Inflammation of the blood vessel walls can weaken the wall and cause an aneurysm or thrombosis which can lead to infarction or gangrene of the bowel and an aneurysm. Although this complication is infrequent, it is serious.

 

Central nervous system involvement may occur in advanced Behcet which may lead to brain thrombosis.

  

Disease Course:

 

Behcet disease is characterized by attacks (exacerbation) and remissions. These attacks may come on slowly or very quickly and cannot be predicted. Signs in any part of the body can appear at different times, chronically and/or intermittently. Thus long-term follow-up is required for the patient even after the diagnosis is made and the disease appears inactive. The best visual results will be obtained if medical treatment is started at the first signs of an attack. For this reason, it is important to seek immediate medical care.

 

Generally, there is little or no warning that an attack is about to occur. There are no clearly recognized agents that will cause an exacerbation; however, emotional or physical stress have been reported to proceed an attack. Patients may have 4-5 attacks per year but with time, the attacks may become less frequent and may occur only once or twice a year. Any sudden deterioration or decrease in the visual acuity requires immediate visit to the emergency room, even if the patient has a coming appointment with the physician.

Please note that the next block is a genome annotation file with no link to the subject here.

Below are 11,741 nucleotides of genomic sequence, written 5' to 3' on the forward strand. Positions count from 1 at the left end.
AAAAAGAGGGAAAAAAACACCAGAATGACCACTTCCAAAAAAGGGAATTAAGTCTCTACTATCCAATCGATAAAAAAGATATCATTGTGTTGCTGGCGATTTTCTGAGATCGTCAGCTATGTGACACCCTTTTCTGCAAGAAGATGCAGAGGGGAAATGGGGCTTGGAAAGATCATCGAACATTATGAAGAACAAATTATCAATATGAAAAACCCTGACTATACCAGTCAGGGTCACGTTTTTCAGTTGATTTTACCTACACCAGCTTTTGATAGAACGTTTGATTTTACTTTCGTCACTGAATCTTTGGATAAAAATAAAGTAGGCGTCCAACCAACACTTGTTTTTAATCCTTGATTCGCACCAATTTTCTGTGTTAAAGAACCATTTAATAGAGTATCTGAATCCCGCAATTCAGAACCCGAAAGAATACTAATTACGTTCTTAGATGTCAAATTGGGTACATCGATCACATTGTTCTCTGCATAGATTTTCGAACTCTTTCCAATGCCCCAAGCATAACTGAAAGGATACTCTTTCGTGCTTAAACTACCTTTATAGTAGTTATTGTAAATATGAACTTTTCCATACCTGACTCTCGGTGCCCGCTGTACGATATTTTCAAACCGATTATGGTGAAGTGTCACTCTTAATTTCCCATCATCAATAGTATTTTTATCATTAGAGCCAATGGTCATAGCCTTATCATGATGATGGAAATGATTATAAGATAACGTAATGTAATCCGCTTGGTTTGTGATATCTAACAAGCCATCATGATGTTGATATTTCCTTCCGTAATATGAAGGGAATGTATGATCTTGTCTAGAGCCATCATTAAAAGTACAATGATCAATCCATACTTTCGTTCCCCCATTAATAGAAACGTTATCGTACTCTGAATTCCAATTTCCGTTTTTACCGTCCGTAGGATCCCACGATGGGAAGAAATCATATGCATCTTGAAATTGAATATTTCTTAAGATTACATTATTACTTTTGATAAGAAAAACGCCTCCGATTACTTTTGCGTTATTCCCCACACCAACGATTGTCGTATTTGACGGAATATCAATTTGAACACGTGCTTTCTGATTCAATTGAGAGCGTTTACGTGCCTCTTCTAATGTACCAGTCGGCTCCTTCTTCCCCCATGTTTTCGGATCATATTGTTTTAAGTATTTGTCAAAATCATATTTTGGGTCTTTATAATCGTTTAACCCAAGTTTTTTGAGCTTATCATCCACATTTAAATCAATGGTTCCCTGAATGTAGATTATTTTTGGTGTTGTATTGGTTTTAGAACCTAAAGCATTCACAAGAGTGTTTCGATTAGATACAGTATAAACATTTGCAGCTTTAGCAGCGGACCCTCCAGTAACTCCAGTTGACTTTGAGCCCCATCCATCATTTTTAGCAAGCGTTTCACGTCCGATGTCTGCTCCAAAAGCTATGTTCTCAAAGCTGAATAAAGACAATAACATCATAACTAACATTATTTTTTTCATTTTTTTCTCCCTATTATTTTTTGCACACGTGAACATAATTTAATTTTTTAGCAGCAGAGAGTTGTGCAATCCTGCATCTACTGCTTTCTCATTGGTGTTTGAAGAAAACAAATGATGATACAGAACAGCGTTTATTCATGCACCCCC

Treatment:

 

Thus far, as the major cause of Behcet disease is still unknown the disease cannot be completely cured. Medications are aimed at suppressing inflammation and preventing serious complications such as blindness and disability.  Corticosteroidsare used in the acute phase but for long-term are not required or desired. Patients with severe ocular involvement require treatment with immunosuppressives such as cyclosporine, azathiprine, methotrexate, mycophenolate mofetil and infleximab. These agents may be used for one year or more. In some cases, colchicines may be used to prevent re-occurrence.  Treatment is aimed at the acute sings and at preventing recurrence. While ocular and skin symptoms tend to respond well to medications, joint pains may respond to non-steroidal anti-inflammatory drugs such as ibuprofen.

 

 

 

Side Effects of Behcet Medications:

 

Long-term use of cortisone medications may cause diabetes, hypertension, osteoporosis, cataract or glaucoma. In addition, long-term use of  immunosuppressives weaken the immune system and can cause renal or hepatic dysfunction, poor production of marrow white blood cells and potential hypertension.

 

Don’t use any medication without consulting your doctor.

 

Discontinuing medication without your doctor's instruction may lead to an exacerbating  and difficult-to-manage disease. It is important to strictly follow the instruction of the doctor and the pharmacist.

 

It is important to do lab examinations and to regularly check the blood pressure. It is also recommended to take calcium supplements if cortisone medications are to be used for long term. 

 

 

Revised Feb 2012